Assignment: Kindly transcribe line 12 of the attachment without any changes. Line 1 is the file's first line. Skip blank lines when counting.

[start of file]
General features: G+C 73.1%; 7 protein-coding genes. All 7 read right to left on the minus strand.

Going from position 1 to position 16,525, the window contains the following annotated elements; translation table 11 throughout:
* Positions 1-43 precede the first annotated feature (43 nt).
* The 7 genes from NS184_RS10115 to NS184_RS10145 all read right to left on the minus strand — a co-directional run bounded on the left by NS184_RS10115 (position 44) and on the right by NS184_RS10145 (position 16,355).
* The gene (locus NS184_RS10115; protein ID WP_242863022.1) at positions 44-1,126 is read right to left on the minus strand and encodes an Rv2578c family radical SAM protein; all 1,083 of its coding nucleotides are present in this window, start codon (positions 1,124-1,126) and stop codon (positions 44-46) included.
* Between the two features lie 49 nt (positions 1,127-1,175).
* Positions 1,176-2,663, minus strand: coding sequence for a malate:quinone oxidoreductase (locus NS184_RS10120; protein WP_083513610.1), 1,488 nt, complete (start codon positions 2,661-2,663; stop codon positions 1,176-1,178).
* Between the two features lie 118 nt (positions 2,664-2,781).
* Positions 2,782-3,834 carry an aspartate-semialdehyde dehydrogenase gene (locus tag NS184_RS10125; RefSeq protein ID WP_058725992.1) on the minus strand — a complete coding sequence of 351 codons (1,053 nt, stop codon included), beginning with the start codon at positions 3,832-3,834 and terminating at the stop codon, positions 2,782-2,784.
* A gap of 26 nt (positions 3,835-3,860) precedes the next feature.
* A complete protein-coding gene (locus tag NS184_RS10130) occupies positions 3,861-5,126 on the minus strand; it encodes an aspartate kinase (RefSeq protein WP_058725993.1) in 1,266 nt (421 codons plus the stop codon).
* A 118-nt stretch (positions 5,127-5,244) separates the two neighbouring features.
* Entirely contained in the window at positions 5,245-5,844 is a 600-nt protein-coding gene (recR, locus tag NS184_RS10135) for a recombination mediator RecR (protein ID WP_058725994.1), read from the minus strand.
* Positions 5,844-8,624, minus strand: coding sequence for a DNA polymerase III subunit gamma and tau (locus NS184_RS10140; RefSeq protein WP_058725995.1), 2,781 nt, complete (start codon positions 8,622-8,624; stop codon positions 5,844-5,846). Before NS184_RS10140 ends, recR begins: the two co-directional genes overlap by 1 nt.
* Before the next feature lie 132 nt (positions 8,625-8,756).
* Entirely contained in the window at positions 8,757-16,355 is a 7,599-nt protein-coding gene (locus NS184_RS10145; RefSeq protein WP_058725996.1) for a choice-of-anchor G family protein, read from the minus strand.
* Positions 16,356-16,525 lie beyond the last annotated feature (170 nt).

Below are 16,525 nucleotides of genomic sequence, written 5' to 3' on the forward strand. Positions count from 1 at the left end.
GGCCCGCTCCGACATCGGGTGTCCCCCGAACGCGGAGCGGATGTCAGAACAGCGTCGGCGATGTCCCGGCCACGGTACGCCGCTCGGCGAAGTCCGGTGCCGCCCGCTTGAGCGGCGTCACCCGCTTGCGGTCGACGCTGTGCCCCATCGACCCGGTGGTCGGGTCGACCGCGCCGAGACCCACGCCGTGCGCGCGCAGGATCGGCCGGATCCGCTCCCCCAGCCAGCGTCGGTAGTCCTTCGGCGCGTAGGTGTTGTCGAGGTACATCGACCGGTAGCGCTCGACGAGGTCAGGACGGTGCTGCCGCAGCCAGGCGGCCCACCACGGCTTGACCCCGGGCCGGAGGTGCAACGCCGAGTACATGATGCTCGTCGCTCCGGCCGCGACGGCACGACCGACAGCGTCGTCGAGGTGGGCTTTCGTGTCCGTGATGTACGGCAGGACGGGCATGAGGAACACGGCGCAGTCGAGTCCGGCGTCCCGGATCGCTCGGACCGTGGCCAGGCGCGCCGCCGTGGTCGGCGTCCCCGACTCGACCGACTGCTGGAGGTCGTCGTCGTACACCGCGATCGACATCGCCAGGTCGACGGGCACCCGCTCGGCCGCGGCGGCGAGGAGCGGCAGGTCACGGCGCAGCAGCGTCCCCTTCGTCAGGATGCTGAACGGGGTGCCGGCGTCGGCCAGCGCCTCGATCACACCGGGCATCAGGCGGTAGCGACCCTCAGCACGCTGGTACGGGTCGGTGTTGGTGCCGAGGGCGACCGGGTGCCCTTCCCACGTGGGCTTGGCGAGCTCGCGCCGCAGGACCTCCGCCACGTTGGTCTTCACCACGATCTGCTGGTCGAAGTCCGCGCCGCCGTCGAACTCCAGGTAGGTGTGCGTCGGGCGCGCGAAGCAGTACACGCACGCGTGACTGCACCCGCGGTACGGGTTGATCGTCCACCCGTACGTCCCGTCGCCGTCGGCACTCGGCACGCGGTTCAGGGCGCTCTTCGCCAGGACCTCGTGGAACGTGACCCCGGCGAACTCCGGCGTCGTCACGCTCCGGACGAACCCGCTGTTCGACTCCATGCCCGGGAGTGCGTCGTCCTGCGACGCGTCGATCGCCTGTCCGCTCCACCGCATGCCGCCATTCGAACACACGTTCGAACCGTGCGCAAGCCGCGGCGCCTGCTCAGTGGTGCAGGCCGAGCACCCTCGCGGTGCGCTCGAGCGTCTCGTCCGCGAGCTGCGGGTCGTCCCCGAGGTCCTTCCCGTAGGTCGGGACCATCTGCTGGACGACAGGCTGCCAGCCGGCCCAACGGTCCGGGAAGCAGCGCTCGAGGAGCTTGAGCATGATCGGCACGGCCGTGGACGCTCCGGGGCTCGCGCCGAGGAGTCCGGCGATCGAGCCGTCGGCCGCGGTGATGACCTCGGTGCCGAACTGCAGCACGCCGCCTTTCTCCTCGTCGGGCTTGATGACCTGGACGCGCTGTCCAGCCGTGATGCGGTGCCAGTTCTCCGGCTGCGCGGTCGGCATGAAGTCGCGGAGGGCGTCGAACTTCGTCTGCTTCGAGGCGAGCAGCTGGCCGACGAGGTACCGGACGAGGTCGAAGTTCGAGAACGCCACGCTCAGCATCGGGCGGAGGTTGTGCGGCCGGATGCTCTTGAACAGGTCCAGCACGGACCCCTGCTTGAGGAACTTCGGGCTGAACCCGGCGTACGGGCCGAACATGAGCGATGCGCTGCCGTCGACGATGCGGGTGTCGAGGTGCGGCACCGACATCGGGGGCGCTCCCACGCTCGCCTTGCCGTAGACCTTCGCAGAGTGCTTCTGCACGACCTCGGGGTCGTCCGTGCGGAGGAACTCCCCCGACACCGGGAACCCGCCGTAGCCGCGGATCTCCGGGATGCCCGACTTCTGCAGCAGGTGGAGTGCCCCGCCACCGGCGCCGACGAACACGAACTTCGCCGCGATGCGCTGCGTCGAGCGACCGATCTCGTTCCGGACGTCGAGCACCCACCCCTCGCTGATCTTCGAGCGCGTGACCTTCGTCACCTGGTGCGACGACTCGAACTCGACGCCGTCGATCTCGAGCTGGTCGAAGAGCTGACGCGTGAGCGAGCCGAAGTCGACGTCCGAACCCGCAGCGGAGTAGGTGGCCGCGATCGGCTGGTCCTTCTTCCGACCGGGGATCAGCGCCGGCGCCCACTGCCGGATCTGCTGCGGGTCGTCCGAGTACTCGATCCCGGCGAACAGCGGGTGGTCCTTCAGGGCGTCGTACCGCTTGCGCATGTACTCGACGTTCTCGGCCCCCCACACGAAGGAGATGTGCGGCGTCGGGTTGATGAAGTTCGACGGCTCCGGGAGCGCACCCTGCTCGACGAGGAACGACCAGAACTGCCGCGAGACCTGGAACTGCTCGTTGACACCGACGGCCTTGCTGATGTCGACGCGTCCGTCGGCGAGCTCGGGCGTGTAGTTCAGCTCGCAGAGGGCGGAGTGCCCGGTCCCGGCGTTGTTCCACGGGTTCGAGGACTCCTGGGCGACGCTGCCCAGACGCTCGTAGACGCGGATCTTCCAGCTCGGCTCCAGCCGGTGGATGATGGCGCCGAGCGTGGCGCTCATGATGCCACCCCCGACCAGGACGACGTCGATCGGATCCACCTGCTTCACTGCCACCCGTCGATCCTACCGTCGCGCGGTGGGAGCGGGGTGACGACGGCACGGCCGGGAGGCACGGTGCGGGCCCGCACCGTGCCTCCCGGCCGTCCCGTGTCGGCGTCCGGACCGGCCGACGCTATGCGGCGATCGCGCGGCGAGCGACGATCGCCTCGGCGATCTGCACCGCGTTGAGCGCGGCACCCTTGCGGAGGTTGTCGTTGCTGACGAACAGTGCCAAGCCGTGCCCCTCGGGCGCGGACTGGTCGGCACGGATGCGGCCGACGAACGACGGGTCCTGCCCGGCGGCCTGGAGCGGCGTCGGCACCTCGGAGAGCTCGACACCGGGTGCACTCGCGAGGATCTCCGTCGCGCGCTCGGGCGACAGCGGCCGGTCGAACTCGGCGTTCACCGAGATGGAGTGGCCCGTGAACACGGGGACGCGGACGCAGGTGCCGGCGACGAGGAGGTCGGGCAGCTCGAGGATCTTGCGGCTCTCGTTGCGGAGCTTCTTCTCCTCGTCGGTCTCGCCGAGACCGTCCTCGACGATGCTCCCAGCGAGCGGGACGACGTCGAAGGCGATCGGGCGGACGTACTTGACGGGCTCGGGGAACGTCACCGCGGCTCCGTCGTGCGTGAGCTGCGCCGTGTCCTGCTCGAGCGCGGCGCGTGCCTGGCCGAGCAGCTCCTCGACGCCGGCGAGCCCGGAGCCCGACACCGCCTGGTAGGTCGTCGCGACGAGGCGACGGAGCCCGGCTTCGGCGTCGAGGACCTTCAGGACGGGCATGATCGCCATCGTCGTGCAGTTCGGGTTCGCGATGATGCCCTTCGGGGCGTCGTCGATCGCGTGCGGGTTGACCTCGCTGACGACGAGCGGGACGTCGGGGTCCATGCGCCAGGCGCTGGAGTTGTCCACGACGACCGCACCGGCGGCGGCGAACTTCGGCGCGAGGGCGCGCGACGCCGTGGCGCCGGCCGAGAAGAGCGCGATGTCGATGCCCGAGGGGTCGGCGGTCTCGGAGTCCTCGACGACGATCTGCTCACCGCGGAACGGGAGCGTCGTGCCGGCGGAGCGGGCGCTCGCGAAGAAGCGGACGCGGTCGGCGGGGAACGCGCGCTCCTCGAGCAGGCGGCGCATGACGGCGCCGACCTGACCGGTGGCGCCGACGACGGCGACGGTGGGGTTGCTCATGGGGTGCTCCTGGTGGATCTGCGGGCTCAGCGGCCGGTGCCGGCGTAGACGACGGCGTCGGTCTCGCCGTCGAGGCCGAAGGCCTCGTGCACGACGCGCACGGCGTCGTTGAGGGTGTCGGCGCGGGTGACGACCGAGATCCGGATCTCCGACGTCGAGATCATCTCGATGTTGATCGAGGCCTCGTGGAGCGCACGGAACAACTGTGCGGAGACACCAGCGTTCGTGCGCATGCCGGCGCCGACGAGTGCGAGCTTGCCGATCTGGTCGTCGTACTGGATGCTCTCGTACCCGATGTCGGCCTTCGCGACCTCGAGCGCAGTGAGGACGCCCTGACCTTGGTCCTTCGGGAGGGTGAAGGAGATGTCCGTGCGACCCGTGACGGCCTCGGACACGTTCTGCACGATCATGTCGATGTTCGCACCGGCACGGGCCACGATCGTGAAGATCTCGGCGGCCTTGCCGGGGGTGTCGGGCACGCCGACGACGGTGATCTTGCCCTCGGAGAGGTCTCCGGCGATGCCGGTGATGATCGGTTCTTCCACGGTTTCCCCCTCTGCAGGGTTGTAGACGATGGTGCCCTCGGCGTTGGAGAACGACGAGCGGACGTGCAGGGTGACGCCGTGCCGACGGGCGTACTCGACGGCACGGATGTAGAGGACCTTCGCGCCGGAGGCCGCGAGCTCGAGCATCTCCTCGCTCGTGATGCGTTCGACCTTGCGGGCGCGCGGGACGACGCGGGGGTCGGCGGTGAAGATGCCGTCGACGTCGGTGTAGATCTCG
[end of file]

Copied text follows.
* A 118-nt stretch (positions 5,127-5,244) separates the two neighbouring features.